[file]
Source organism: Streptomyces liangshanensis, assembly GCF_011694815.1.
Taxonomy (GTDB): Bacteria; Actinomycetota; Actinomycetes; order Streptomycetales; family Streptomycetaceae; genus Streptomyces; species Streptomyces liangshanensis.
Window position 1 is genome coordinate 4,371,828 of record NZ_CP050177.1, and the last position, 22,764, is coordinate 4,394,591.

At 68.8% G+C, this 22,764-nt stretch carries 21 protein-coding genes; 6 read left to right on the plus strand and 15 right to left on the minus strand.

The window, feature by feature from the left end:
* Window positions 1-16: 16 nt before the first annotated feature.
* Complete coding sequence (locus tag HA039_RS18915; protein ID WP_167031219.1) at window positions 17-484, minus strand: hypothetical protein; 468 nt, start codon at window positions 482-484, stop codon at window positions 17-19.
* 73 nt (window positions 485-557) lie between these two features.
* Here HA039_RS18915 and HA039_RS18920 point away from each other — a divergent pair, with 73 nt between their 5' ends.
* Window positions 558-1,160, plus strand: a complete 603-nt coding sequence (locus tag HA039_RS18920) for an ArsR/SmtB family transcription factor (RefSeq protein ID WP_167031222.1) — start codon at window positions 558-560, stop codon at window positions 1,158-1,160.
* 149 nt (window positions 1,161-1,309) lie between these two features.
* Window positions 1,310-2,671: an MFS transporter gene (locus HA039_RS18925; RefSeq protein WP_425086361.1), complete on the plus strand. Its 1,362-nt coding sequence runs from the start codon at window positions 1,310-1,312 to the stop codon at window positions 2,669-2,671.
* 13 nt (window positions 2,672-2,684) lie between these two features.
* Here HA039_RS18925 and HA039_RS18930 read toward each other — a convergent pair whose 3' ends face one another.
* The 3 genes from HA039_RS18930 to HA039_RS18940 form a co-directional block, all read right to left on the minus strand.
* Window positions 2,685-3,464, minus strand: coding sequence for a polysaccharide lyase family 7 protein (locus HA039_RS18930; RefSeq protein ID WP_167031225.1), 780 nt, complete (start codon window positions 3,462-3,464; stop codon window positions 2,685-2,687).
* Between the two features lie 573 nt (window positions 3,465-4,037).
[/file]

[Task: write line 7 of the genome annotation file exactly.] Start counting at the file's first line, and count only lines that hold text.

* Complete coding sequence (locus tag HA039_RS18915; protein ID WP_167031219.1) at window positions 17-484, minus strand: hypothetical protein; 468 nt, start codon at window positions 482-484, stop codon at window positions 17-19.